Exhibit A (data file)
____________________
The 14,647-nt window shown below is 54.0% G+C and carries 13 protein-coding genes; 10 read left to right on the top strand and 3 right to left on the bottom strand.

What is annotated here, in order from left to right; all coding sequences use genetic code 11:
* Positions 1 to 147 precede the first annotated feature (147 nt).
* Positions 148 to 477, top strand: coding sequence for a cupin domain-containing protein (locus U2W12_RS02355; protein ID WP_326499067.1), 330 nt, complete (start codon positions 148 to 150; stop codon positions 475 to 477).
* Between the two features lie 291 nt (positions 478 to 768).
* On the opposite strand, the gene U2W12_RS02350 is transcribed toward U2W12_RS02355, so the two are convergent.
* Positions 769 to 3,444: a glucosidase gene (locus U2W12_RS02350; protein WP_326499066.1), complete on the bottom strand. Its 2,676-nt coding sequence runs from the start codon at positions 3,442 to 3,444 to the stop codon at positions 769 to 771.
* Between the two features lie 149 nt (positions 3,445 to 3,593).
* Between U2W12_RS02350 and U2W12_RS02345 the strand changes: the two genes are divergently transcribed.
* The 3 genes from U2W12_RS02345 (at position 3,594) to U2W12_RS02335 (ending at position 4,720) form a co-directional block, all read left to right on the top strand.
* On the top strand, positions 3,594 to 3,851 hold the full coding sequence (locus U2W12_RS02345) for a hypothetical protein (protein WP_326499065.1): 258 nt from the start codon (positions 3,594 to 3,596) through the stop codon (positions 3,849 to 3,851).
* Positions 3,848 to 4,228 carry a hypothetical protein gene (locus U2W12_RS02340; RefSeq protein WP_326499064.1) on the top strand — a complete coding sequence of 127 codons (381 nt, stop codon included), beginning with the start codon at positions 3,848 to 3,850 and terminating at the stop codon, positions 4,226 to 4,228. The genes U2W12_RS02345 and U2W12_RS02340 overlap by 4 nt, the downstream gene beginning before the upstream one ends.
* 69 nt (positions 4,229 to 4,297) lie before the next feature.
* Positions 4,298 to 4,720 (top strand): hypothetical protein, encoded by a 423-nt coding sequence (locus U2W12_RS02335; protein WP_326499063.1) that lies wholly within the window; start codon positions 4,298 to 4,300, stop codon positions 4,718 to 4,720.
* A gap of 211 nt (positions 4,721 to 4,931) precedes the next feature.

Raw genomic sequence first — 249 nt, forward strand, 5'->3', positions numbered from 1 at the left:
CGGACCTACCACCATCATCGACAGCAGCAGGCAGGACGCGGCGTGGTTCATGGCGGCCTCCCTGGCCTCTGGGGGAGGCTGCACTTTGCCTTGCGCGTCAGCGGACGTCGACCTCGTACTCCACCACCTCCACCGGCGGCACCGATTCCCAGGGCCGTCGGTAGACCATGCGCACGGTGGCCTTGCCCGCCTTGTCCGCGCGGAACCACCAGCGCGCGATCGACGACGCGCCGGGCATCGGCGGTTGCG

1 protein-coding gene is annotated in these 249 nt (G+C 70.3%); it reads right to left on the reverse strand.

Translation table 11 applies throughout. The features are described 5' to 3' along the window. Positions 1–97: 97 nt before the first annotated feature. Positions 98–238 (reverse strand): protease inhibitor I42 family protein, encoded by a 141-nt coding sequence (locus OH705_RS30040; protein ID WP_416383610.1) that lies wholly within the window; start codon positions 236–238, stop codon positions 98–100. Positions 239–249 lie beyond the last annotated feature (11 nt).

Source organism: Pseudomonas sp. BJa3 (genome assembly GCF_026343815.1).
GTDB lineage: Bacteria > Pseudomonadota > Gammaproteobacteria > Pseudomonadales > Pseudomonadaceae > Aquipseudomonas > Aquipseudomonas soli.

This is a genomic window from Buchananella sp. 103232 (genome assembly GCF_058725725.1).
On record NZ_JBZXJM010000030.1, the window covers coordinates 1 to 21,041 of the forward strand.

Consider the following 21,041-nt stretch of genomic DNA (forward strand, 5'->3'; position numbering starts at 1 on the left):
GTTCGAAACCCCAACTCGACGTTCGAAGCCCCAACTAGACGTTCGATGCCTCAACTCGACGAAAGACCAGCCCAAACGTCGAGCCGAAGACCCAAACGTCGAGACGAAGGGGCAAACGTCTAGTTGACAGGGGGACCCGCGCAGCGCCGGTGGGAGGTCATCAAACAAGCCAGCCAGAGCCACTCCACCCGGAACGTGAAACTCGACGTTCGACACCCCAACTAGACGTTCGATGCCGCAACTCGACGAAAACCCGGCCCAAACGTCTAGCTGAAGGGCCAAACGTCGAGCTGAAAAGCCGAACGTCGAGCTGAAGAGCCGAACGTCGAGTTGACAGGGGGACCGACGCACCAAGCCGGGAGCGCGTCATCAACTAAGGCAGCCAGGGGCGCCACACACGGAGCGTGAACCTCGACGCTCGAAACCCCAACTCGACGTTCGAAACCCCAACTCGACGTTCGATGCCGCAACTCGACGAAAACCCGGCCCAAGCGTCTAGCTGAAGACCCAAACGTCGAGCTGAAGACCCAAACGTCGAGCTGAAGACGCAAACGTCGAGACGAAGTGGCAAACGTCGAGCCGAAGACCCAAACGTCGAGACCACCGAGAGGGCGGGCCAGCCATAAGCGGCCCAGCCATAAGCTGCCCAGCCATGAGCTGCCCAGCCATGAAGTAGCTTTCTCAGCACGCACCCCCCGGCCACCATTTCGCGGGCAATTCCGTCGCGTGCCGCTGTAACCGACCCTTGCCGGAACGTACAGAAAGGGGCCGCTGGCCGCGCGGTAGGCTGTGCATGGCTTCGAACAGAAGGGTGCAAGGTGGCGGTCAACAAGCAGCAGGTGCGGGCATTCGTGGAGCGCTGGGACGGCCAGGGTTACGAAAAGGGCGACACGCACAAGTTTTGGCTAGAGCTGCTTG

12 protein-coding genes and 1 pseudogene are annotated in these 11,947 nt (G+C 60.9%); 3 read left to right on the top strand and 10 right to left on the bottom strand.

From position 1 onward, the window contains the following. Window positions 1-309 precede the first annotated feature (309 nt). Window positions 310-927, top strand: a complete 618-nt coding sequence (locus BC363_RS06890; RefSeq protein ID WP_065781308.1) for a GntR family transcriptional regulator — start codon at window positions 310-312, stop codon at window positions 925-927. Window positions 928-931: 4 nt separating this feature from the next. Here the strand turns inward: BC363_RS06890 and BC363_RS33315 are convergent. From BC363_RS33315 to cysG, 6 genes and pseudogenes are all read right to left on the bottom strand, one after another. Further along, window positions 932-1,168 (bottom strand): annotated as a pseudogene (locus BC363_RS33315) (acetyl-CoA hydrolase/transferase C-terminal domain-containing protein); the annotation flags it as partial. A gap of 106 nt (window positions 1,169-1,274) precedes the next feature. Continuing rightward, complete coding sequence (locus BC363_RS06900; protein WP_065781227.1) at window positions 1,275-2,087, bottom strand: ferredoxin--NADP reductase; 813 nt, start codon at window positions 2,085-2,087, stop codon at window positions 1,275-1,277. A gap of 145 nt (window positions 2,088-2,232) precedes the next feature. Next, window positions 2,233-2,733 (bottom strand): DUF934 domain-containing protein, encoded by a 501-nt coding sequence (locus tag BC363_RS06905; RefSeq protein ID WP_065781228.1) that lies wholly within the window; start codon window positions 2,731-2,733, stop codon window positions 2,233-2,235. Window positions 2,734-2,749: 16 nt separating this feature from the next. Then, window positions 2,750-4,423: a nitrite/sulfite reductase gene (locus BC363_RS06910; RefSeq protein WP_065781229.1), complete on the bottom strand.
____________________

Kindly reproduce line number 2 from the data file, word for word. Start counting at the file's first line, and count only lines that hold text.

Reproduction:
What is annotated here, in order from left to right; all coding sequences use genetic code 11: